Agent Carter and Daniel Sousa in Agent Carter.

With Steve’s straightness being something that Disney/Marvel seemed to want to make cut and dried—though, of course, bisexuality is possible, it’s hard to read the intent here as anything other than an intentionally hetero “happy ending”—and with his departure from the MCU set, this leaves Bucky Barnes and the question of his sexuality behind.

While many fans understandably hope that the character will be given some sort of queer storyline given that those in charge, like Kevin Fiege, have indicated queer characters in the future MCU projects, others don’t believe this will happen. Given the efforts to erase Bucky’s importance from Steve’s storyline and to make it clear these two would never be together again, it’s hard to imagine the MCU suddenly pivoting to allowing Bucky to be a queer character of some kind.

The promos from The Falcon and the Winter Soldier itself seem to point to a series that will ensure that everyone knows Bucky is straight. Of course, this is all conjecture at this point, as we’ve seen very little of the show itself and know little about it. However, some fans have pointed out that even Bucky’s appearance seems to have been changed to fit that of a more stereotypical action star, masculine, straight male archetype.

Of course, in real life and in fiction, you can’t tell someone’s sexuality by their appearance. While there are certain cultural trends in appearance or dress, there isn’t a certain way that a queer man looks. But, when looking at Disney properties where mostly straight, white, rich men make creative choices about characters and what they look like, it’s worth noticing when characters are changed to fit into a more acceptable or stereotypical mold.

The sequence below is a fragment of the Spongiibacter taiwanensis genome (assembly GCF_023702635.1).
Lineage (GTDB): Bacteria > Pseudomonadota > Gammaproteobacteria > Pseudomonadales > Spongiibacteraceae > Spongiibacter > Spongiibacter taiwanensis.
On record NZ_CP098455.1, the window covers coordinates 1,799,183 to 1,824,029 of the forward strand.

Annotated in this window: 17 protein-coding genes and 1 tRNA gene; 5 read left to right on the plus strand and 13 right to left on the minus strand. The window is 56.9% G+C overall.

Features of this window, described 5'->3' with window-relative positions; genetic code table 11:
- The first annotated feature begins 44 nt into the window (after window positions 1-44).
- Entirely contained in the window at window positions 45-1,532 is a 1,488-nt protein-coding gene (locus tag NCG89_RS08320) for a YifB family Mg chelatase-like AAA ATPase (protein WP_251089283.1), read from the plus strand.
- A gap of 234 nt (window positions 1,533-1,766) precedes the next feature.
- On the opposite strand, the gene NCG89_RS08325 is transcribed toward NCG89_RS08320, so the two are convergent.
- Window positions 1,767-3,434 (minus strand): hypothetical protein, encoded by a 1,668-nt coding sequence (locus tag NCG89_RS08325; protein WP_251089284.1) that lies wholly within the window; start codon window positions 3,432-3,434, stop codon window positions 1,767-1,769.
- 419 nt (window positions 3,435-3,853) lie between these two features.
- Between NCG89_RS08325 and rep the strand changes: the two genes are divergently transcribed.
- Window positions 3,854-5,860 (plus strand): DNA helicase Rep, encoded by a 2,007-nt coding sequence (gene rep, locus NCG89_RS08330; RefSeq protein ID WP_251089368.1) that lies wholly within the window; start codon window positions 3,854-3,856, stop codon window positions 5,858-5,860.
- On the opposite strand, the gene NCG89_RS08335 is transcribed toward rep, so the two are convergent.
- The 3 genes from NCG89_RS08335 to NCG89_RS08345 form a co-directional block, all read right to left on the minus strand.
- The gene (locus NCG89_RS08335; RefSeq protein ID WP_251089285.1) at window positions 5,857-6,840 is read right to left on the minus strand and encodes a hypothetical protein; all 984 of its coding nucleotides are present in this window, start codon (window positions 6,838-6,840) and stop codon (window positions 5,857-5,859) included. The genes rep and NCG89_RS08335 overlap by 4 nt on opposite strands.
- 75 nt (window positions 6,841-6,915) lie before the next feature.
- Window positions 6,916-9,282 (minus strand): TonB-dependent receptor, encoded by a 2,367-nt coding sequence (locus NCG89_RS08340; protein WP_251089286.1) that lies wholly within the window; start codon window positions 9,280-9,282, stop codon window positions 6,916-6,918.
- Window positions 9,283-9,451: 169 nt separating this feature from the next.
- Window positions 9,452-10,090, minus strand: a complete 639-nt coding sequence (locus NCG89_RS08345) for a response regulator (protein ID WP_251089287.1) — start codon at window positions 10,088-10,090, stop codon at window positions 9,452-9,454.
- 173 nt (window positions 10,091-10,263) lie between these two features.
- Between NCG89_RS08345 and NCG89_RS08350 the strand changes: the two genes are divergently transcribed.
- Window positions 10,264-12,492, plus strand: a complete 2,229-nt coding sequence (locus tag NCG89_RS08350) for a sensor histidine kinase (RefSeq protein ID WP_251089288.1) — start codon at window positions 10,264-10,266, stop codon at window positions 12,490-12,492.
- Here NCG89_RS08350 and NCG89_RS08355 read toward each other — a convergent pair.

Given how the movies handled Steve Rogers’ love interests, it won’t be surprising if the new series takes obvious steps to show Bucky dating a woman, and there’s even a chance that woman could be Steve’s former flame, Sharon Carter. Given that Steve was given an awkward kiss with Sharon Carter in Captain America: Civil War that felt forced and also placed Sharon as little more than a love interest, it’s not a stretch to imagine this happening again. Then, the films sent Steve back to Peggy, Sharon’s great aunt, to ensure the perception of his straightness, illustrating how these story choices often sadly end up ruining the narratives and autonomy of female characters by relegating them to side roles where the male character’s happiness is paramount.

And, while other fans argue that the character of Bucky has never been anything but straight in the comics or the films, queer fans and people who know anything about the history of queer people in film and subtext know that, intention or not, this kind of bait and switch is the oldest trick in the book.

Bucky Barnes in Avengers: Infinity War.

How the MCU handles Bucky and any other potential queer characters in the future remains to be seen, but it’s hard to hold out hope, given their track record.

(images: Marvel Entertainment)

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Author
Amanda Steele
Amanda Steele is a freelance entertainment journalist who splits her time between Salt Lake and NYC. Her work has appeared in <em>Screenrant, Culturess, The Beat,</em> and many more. She would definitely die for Captain America.